“Give it up, Mr. President — for your sake and the nation’s.”
In a blunt editorial, Rupert Murdoch’s New York Post, a tabloid that promoted Donald J. Trump long before he went into politics, told the president to end his attempts to overturn the results of the 2020 presidential election.
The Monday front page showed a downcast president and the all-caps headline “Stop the Insanity.” The publication’s website also highlighted the editorial, written by The Post’s editorial board, featuring it at the top of the home page.
“Mr. President, it’s time to end this dark charade,” began the editorial.
It blasted Mr. Trump’s suggestion that the House and Senate should try to disrupt the tallying of Electoral College votes on Jan. 6. It also ridiculed Sidney Powell, a former lawyer for the Trump campaign who pushed conspiracy theories about a Venezuelan plot to rig voting machines in the United States. And it said that a suggestion by Michael T. Flynn, the former lieutenant general who served as Mr. Trump’s first national security adviser, to impose martial law was “tantamount to treason.”
“You have tweeted that, as long as Republicans have ‘courage,’ they can overturn the results and give you four more years in office,” the Post editorial said.
“In other words,” it continued, “you’re cheering for an undemocratic coup.”
The Post helped make Mr. Trump a New York celebrity decades ago, and it was an early backer of his political ambitions, endorsing him in the Republican primary ahead of the 2016 election.
In January 2019, as Mr. Trump’s re-election campaign was under way, the paper brought back its former longtime editor in chief, Col Allan, an Australian tabloid wizard who was once seen wearing a Make America Great Again cap in the newsroom. Mr. Allan, in the role of newsroom adviser, helped shape the paper’s election coverage, and The Post’s editorial board gave Mr. Trump its endorsement in a front-page editorial on Oct. 26 headlined “Make America Great Again, Again.”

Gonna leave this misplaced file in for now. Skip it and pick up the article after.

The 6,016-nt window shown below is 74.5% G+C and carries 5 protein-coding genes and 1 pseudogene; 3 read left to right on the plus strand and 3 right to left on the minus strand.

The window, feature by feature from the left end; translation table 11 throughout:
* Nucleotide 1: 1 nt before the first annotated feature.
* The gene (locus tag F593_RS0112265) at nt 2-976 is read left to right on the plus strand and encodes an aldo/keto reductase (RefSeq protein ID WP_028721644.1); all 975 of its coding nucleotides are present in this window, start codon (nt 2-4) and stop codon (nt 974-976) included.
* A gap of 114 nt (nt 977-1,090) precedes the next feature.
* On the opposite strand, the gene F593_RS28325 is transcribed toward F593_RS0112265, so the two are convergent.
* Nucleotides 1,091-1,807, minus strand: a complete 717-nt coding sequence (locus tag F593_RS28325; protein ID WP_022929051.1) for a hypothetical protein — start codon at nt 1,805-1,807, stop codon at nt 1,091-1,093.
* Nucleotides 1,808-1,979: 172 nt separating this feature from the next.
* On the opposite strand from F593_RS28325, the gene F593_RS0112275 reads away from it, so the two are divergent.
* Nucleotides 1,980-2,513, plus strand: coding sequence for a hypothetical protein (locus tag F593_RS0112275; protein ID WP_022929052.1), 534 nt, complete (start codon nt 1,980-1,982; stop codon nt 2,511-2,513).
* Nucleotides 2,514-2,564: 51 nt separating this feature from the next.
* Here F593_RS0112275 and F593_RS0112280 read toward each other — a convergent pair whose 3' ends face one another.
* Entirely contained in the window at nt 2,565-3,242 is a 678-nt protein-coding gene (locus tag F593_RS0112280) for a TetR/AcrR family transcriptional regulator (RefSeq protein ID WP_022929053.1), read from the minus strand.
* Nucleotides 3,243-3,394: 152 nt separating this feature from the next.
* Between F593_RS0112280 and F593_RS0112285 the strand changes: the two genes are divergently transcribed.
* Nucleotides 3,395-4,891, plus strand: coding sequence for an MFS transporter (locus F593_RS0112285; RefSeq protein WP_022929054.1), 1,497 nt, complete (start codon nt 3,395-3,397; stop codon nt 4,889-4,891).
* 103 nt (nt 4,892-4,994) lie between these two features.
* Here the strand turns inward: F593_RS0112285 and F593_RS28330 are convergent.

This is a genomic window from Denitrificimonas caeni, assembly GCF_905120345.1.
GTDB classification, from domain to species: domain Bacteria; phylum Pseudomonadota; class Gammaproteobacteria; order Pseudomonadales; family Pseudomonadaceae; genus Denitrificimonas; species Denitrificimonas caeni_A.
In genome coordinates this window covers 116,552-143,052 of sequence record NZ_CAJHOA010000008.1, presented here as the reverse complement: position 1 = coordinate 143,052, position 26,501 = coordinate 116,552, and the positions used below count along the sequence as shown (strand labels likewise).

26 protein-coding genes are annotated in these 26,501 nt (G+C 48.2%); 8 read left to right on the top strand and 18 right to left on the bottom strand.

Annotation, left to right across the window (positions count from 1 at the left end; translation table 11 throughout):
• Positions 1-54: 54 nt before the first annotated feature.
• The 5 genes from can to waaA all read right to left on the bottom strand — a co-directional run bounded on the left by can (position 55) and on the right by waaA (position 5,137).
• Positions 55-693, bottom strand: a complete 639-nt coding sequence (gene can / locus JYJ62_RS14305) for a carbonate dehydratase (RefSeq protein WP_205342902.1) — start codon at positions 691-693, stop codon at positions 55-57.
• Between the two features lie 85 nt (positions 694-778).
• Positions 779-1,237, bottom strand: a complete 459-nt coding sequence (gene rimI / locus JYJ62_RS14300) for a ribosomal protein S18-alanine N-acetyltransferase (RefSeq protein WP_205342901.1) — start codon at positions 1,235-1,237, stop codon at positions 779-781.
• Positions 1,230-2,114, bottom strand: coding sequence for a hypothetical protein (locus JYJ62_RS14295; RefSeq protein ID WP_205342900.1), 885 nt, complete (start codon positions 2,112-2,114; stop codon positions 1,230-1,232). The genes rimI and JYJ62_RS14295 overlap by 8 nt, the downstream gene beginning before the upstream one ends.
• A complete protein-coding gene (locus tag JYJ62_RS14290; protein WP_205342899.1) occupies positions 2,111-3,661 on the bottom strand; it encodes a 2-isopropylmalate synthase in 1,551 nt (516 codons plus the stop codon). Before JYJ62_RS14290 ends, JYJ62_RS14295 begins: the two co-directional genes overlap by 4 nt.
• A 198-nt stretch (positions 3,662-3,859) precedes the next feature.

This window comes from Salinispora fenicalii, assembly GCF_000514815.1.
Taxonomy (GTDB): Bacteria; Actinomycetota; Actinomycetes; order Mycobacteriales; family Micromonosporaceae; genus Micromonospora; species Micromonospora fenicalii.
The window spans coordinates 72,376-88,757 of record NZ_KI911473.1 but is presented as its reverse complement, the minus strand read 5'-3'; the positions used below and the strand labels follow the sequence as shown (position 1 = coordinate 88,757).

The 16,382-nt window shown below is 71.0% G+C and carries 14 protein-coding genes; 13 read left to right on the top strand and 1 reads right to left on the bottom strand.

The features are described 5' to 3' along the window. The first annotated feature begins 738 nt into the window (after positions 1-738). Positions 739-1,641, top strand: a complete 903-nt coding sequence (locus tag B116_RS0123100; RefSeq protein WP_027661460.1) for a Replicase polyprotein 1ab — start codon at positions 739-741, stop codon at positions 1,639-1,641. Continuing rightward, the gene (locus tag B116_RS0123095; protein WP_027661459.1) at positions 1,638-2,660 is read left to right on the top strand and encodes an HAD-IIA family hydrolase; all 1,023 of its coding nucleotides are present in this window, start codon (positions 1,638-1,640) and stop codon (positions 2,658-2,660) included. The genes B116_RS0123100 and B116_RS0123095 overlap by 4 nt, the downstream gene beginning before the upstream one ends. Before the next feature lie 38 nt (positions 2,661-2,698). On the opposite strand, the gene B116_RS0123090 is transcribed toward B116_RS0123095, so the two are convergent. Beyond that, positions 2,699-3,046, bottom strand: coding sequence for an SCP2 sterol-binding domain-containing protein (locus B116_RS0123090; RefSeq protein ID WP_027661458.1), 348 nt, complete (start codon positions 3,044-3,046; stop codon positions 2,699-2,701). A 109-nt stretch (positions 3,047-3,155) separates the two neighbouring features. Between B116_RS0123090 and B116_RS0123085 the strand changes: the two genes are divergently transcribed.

Since Election Day, however, The Post’s tone has changed.
In an interview with The Times shortly after Joseph R. Biden Jr. emerged as the winner of the presidential election, Mr. Allan said he was calling an end to his four-decade career at Murdoch papers in the United States and Australia. And on Nov. 7, The Post’s editorial board published some tough-love advice to Mr. Trump: “President Trump, your legacy is secure — stop the ‘stolen election’ rhetoric.”
The conservative editorial page of The Wall Street Journal, another paper controlled by Mr. Murdoch’s News Corp, has taken a similar line. “President Trump accomplished a great deal in four years, but as he leaves office he can’t seem to help reminding Americans why they denied him a second term,” began a Dec. 20 editorial headlined “Trump’s Bad Exit.”
It concluded: “Mr. Trump doesn’t want to admit he lost, and he can duck the inauguration if he likes. But his sore loser routine is beginning to grate even on millions who voted for him.”
Television personalities in the Murdoch media empire have also changed their tune.
Maria Bartiromo and Lou Dobbs, of Fox Business, and Jeanine Pirro, of Fox News, seemed to back attempts by the president and his acolytes to undo the election results — until recently. This month, the programs hosted by the three anchors included three-minute segments intended to debunk on-air claims that the 2020 vote had been rigged. The segments ran after Antonio Mugica, the head of the election technology company Smartmatic, threatened legal action against media companies that had broadcast statements suggesting that the company had a role in the vote fraud.
In its front-page attack on Monday, The Post’s editorial board, run by its longtime editor, Mark Q. Cunningham, appealed directly to Mr. Trump.
“We understand, Mr. President, that you’re angry that you lost,” it said. “But to continue down this road is ruinous.”
“Democrats will try to write you off as a one-term aberration and, frankly, you’re helping them do it,” the editorial continued. “The King Lear of Mar-a-Lago, ranting about the corruption of the world.”
In conclusion, it said, “If you insist on spending your final days in office threatening to burn it all down, that will be how you are remembered. Not as a revolutionary, but as the anarchist holding the match.”
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